I had planned to take three or four photos of people that were dressed up as these characters at New York Comic Con and show them side by side, just to see the different variations of the same characters. I thought these four main characters would be well represented as in previous years, but that wasn’t the case this year. I was sure there would be many tributes to Adam West’s Batman, but nope. There weren’t many this year, they were few and far between, I did get this Batman and Superman the first day, but didn’t see many of them the next few days.

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Superman and Batman at the 2017 NY Comic Con.

Comic Con was very well attended this year, the visitors are expected to surpass 200,000, they are right on the heals of San Diego Comic Con which draws a larger crowd at this point.

New York Comic Con started in 2006 with 33,000 visitors, last year, 21016 it was over 180,000.

The enjoyable fall, October weather in New York City was not to be this year. It’s been in the low 80s and humid; more like July than October. And the crisp October air is a big part of New York Comic Con for me, it’s like one big experience; the begging of the fall season. Maybe next year.

NY Comic Con is back!

New York Comic Con is back for the weekend – it started Thursday and runs through Sunday. As usual, it takes up a weekend in October at the Jacob Javits Center. It is sold out, there are people scalping tickets near the convention center.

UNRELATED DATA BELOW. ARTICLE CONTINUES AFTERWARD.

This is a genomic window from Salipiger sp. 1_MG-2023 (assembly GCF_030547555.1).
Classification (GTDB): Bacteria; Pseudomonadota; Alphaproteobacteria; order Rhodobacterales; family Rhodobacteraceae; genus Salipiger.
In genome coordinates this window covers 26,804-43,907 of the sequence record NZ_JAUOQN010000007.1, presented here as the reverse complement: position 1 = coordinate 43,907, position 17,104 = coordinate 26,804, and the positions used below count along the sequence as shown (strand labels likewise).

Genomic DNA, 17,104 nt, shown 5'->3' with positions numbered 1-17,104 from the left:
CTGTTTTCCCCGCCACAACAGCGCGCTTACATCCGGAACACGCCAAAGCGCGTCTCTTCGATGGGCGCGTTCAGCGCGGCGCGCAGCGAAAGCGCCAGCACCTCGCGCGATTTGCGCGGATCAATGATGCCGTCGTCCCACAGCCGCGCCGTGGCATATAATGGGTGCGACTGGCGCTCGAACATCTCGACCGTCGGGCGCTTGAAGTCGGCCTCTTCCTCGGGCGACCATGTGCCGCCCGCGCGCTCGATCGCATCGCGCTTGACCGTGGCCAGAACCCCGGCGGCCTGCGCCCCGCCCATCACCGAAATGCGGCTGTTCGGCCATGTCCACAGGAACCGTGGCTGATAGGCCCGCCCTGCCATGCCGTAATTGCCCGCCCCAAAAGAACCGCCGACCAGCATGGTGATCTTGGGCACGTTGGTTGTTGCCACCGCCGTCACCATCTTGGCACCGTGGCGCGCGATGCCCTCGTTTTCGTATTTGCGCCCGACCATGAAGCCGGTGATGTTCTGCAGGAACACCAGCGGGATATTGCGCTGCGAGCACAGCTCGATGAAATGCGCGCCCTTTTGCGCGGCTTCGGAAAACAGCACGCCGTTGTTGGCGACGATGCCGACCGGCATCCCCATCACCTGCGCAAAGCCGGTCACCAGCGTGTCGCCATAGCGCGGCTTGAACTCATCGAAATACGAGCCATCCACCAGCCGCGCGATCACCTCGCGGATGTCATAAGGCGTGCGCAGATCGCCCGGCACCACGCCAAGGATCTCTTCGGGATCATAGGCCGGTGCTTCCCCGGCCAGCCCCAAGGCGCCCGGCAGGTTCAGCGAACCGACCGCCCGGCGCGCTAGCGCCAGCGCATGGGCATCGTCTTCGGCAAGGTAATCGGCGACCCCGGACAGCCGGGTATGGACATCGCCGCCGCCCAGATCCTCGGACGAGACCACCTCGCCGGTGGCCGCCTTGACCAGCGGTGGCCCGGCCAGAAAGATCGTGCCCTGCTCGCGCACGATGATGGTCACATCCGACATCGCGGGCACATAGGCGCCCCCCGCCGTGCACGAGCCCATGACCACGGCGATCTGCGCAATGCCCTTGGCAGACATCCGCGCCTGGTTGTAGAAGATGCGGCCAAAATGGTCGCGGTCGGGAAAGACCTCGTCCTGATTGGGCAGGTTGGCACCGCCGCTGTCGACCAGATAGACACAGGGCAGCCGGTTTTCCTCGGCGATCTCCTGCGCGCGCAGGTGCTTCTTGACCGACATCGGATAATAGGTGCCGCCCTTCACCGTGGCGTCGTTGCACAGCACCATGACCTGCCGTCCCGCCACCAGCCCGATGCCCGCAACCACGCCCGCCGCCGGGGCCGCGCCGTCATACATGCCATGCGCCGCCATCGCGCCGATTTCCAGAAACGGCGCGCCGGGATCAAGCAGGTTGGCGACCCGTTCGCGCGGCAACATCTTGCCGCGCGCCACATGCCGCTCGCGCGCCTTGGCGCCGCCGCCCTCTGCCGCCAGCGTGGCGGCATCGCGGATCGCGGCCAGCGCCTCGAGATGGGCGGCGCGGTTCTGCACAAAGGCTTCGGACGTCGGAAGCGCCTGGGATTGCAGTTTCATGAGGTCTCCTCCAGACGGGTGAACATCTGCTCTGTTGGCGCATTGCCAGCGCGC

Guests this year include Alfonso Herrera from The Exorcist, Amber Nash from Archer; Alex Roe from Siren; Andrew Lincoln from The Walking Dead; John Krasinski from The Office; and Doctor Who himself, Peter Capaldi.

That is just a tiny fraction of the guests this year who will be signing autographs and taking part in meet and greets and panel discussions.

Comic Guests which number in the dozens, include Alex Maleev of Daredevil; Chad Hardin of Harley Quinn; Chris Claremont from X-Men and David Finch from Batman. Many can be found in Artist Alley.

For the whole list of guests and times and everything NY Comic Con, go to: https://www.newyorkcomiccon.com/

The day I confronted the syndicate

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Batman at last year’s NY Comic Con.

One year I had a plan. I was attending New York Comic Con and I knew that one of the large syndicates would have a presence there. I had it figured that I would go and meet the people and ask why they keep turning my work down. I guess the answer would be, “You are not good enough!” or ” Your work is not funny!” But I had to find out.

I had it all planned to go to the Jacob Javits Center and I got up the courage to approach their booth. It was quite busy and I didn’t want to make a scene so I decided to walk around the convention for a bit and then go back when it was quieter. There were a couple of famous cartoonists singing autographs and meeting fans, so the booth was quite busy.